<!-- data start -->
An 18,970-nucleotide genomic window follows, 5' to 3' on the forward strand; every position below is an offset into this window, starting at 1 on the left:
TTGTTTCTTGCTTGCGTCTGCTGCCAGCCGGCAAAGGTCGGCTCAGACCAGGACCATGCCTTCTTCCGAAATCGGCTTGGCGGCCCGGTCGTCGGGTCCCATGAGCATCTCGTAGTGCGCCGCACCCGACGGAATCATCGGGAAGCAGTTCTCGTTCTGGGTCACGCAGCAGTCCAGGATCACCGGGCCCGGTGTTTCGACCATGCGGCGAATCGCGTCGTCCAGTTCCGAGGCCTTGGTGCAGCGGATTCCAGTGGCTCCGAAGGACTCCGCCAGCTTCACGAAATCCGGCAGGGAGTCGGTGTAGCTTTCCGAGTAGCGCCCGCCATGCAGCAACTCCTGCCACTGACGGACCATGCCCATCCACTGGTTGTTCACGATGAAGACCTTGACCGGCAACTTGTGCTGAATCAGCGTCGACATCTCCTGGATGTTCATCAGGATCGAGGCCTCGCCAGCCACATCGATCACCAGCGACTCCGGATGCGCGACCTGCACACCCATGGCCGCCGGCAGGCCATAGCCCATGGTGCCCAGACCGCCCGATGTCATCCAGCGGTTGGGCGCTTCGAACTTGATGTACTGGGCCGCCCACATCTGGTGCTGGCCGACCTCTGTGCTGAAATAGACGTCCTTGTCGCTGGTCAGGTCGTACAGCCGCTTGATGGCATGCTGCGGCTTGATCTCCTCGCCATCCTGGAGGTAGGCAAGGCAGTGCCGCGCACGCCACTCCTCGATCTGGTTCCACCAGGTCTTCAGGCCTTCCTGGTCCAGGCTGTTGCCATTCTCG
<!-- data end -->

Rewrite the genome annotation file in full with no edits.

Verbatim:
An 18,970-nucleotide genomic window follows, 5' to 3' on the forward strand; every position below is an offset into this window, starting at 1 on the left:
TTGTTTCTTGCTTGCGTCTGCTGCCAGCCGGCAAAGGTCGGCTCAGACCAGGACCATGCCTTCTTCCGAAATCGGCTTGGCGGCCCGGTCGTCGGGTCCCATGAGCATCTCGTAGTGCGCCGCACCCGACGGAATCATCGGGAAGCAGTTCTCGTTCTGGGTCACGCAGCAGTCCAGGATCACCGGGCCCGGTGTTTCGACCATGCGGCGAATCGCGTCGTCCAGTTCCGAGGCCTTGGTGCAGCGGATTCCAGTGGCTCCGAAGGACTCCGCCAGCTTCACGAAATCCGGCAGGGAGTCGGTGTAGCTTTCCGAGTAGCGCCCGCCATGCAGCAACTCCTGCCACTGACGGACCATGCCCATCCACTGGTTGTTCACGATGAAGACCTTGACCGGCAACTTGTGCTGAATCAGCGTCGACATCTCCTGGATGTTCATCAGGATCGAGGCCTCGCCAGCCACATCGATCACCAGCGACTCCGGATGCGCGACCTGCACACCCATGGCCGCCGGCAGGCCATAGCCCATGGTGCCCAGACCGCCCGATGTCATCCAGCGGTTGGGCGCTTCGAACTTGATGTACTGGGCCGCCCACATCTGGTGCTGGCCGACCTCTGTGCTGAAATAGACGTCCTTGTCGCTGGTCAGGTCGTACAGCCGCTTGATGGCATGCTGCGGCTTGATCTCCTCGCCATCCTGGAGGTAGGCAAGGCAGTGCCGCGCACGCCACTCCTCGATCTGGTTCCACCAGGTCTTCAGGCCTTCCTGGTCCAGGCTGTTGCCATTCTCG